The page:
In a way, mechanical editing is comparable to the meticulous preparation of, say, a soup dish.
However far-fetched it may seem, I feel this comparison best illustrates the importance of the often-underrated service of mechanical editing. For those who are unfamiliar with this term, mechanical editing involves checking of punctuation, grammar, spelling, word breaks and a hundred other factors affecting consistency.
Now, imagine you are about to enjoy your all-time-favourite lor mee. It’s served steaming hot – overall, it looks good. One sniff and you can’t wait to feast on the thick gravy, flat noodles, fish cake, fish slices and meat dumplings. But when you take your first spoonful, you chew on a fish bone. You take a closer look and see that there are more small fish bones in your lor mee – ruining what promised to be a great meal. Fish bones shouldn’t be there in the first place, should they?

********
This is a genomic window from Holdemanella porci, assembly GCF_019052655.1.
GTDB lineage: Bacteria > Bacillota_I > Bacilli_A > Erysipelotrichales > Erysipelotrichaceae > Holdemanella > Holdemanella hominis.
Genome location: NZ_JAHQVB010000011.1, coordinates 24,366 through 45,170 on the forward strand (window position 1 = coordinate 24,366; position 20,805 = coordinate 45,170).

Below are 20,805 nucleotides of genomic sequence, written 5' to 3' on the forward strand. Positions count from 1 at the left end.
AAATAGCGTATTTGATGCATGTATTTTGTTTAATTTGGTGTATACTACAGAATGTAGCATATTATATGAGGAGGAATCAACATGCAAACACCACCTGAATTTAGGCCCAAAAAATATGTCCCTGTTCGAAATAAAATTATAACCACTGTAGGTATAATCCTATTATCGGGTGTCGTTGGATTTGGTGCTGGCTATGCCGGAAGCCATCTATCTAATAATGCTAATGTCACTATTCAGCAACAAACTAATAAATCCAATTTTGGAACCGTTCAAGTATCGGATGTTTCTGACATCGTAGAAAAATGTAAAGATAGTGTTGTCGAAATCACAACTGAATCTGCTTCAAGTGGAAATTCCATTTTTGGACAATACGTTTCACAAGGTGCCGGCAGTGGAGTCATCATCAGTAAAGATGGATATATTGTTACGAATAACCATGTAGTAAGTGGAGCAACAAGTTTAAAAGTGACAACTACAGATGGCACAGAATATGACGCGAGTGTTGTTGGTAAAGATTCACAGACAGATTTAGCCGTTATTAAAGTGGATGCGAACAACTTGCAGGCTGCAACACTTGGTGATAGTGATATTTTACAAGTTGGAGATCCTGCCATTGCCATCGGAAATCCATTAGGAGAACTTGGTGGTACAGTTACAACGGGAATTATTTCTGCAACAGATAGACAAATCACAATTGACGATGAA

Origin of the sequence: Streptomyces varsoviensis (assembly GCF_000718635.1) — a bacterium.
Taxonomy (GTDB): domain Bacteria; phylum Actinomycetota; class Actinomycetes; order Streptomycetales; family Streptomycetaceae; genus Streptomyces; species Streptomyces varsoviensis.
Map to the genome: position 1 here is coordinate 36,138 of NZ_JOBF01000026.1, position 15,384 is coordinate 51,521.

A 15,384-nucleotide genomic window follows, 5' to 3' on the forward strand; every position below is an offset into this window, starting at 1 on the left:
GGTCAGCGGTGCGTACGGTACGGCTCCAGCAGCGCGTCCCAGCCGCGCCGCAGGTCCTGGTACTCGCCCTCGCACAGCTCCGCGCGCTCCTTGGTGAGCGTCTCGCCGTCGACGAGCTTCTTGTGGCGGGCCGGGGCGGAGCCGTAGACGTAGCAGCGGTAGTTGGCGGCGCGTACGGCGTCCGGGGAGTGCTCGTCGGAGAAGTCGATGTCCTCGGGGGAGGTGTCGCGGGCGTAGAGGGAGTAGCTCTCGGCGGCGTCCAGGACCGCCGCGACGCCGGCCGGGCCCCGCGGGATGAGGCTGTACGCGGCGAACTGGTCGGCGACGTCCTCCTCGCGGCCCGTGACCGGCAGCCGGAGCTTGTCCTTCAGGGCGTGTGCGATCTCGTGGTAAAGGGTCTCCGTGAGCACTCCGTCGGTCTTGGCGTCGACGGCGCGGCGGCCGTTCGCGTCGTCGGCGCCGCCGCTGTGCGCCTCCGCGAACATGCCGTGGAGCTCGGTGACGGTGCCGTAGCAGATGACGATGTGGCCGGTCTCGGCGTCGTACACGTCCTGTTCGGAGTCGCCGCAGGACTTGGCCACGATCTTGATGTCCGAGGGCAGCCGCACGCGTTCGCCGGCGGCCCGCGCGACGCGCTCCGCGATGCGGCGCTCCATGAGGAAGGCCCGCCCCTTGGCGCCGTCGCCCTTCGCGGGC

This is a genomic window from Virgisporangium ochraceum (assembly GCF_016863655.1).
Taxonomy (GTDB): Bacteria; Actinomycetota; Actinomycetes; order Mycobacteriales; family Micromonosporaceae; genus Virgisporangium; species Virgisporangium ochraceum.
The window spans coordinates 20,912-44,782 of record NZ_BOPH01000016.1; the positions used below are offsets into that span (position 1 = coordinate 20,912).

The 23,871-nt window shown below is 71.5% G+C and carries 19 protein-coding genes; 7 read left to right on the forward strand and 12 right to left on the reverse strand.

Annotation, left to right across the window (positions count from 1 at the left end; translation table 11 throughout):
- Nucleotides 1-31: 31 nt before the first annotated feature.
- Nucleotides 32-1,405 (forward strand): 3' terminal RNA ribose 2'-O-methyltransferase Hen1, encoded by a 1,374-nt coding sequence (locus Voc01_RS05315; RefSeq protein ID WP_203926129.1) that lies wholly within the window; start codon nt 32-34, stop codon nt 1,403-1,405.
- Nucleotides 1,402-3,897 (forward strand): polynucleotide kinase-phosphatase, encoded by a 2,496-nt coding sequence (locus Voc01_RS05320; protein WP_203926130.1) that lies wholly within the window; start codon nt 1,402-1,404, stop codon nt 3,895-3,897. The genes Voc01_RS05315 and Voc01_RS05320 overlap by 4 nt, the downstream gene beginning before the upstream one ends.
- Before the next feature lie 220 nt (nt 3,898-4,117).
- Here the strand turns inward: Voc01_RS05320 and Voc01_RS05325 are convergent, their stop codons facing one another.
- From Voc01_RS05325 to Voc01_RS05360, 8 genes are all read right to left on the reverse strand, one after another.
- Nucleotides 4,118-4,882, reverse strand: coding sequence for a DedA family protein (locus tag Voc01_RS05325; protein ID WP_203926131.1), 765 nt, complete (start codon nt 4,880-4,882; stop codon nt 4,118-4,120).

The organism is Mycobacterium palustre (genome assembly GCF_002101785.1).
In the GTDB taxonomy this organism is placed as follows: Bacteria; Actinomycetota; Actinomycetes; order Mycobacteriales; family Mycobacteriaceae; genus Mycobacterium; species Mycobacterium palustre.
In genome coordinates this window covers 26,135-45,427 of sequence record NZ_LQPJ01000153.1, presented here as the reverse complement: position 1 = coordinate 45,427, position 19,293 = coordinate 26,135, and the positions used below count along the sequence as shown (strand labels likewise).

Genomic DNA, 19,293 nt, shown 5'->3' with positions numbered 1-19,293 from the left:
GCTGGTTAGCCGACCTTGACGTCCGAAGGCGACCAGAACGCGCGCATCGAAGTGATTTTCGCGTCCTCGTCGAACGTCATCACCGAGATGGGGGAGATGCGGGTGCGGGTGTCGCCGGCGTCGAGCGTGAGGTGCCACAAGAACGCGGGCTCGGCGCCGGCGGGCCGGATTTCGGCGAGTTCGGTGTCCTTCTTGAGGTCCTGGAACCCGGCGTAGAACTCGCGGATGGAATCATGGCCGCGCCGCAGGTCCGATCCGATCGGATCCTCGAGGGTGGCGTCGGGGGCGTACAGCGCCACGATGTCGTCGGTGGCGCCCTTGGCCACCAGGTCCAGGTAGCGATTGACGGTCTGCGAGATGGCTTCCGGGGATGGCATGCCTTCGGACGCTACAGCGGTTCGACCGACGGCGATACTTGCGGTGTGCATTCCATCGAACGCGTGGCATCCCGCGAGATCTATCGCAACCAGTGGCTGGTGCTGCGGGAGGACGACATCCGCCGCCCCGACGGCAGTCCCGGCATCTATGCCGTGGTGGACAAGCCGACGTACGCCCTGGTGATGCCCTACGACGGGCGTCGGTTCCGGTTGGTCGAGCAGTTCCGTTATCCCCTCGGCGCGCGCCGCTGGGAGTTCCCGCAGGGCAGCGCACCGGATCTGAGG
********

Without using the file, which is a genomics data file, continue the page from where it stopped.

This situation can be compared to written articles. You see an article with great visuals, but, looking more closely (and actually reading it), you notice some sentences that end with wrong punctuation marks, verbs that do not match subjects, and numbers inconsistently presented as figures and words. Substantive editing, which involves reorganising, rephrasing and restructuring, helps you to give the right tone to your article and present your ideas effectively. However, it is mechanical editing that tidies up small aspects of your article, removing the “fish bones” that hinder easy reading. It ensures that elements that aren’t supposed to be in your article are not there, so that your readers can enjoy what you’ve written, and digest your ideas without distractions.
So the next time you want to publish your article without editing, ask yourself: “Would my readers want fish bones in their soup?”